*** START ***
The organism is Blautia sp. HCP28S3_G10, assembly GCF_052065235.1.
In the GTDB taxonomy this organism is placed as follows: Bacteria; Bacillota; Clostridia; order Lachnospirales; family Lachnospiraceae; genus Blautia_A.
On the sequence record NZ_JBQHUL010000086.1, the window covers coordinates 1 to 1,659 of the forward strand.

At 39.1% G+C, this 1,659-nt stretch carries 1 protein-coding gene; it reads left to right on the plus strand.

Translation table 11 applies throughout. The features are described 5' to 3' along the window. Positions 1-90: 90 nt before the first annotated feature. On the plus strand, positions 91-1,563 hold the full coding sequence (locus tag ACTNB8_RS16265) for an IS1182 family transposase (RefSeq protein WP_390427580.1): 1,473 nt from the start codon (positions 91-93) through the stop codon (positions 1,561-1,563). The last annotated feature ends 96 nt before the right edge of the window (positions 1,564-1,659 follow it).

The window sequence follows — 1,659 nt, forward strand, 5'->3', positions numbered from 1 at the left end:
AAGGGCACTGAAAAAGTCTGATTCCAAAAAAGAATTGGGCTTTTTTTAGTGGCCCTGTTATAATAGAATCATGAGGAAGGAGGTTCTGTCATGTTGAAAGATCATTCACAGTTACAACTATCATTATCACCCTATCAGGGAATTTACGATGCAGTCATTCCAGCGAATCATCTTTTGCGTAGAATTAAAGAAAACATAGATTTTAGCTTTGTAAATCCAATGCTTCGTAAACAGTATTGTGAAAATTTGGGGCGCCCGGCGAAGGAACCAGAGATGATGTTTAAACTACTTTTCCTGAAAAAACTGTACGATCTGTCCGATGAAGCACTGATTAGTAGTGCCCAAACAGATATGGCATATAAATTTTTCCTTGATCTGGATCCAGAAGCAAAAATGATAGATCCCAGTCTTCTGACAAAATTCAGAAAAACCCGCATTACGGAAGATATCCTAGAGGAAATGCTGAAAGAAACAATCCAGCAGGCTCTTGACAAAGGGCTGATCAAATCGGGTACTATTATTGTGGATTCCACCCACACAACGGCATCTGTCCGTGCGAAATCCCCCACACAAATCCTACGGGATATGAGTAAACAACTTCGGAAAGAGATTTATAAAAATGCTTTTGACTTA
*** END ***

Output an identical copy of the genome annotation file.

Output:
The organism is Blautia sp. HCP28S3_G10, assembly GCF_052065235.1.
In the GTDB taxonomy this organism is placed as follows: Bacteria; Bacillota; Clostridia; order Lachnospirales; family Lachnospiraceae; genus Blautia_A.
On the sequence record NZ_JBQHUL010000086.1, the window covers coordinates 1 to 1,659 of the forward strand.

At 39.1% G+C, this 1,659-nt stretch carries 1 protein-coding gene; it reads left to right on the plus strand.

Translation table 11 applies throughout. The features are described 5' to 3' along the window. Positions 1-90: 90 nt before the first annotated feature. On the plus strand, positions 91-1,563 hold the full coding sequence (locus tag ACTNB8_RS16265) for an IS1182 family transposase (RefSeq protein WP_390427580.1): 1,473 nt from the start codon (positions 91-93) through the stop codon (positions 1,561-1,563). The last annotated feature ends 96 nt before the right edge of the window (positions 1,564-1,659 follow it).

The window sequence follows — 1,659 nt, forward strand, 5'->3', positions numbered from 1 at the left end:
AAGGGCACTGAAAAAGTCTGATTCCAAAAAAGAATTGGGCTTTTTTTAGTGGCCCTGTTATAATAGAATCATGAGGAAGGAGGTTCTGTCATGTTGAAAGATCATTCACAGTTACAACTATCATTATCACCCTATCAGGGAATTTACGATGCAGTCATTCCAGCGAATCATCTTTTGCGTAGAATTAAAGAAAACATAGATTTTAGCTTTGTAAATCCAATGCTTCGTAAACAGTATTGTGAAAATTTGGGGCGCCCGGCGAAGGAACCAGAGATGATGTTTAAACTACTTTTCCTGAAAAAACTGTACGATCTGTCCGATGAAGCACTGATTAGTAGTGCCCAAACAGATATGGCATATAAATTTTTCCTTGATCTGGATCCAGAAGCAAAAATGATAGATCCCAGTCTTCTGACAAAATTCAGAAAAACCCGCATTACGGAAGATATCCTAGAGGAAATGCTGAAAGAAACAATCCAGCAGGCTCTTGACAAAGGGCTGATCAAATCGGGTACTATTATTGTGGATTCCACCCACACAACGGCATCTGTCCGTGCGAAATCCCCCACACAAATCCTACGGGATATGAGTAAACAACTTCGGAAAGAGATTTATAAAAATGCTTTTGACTTA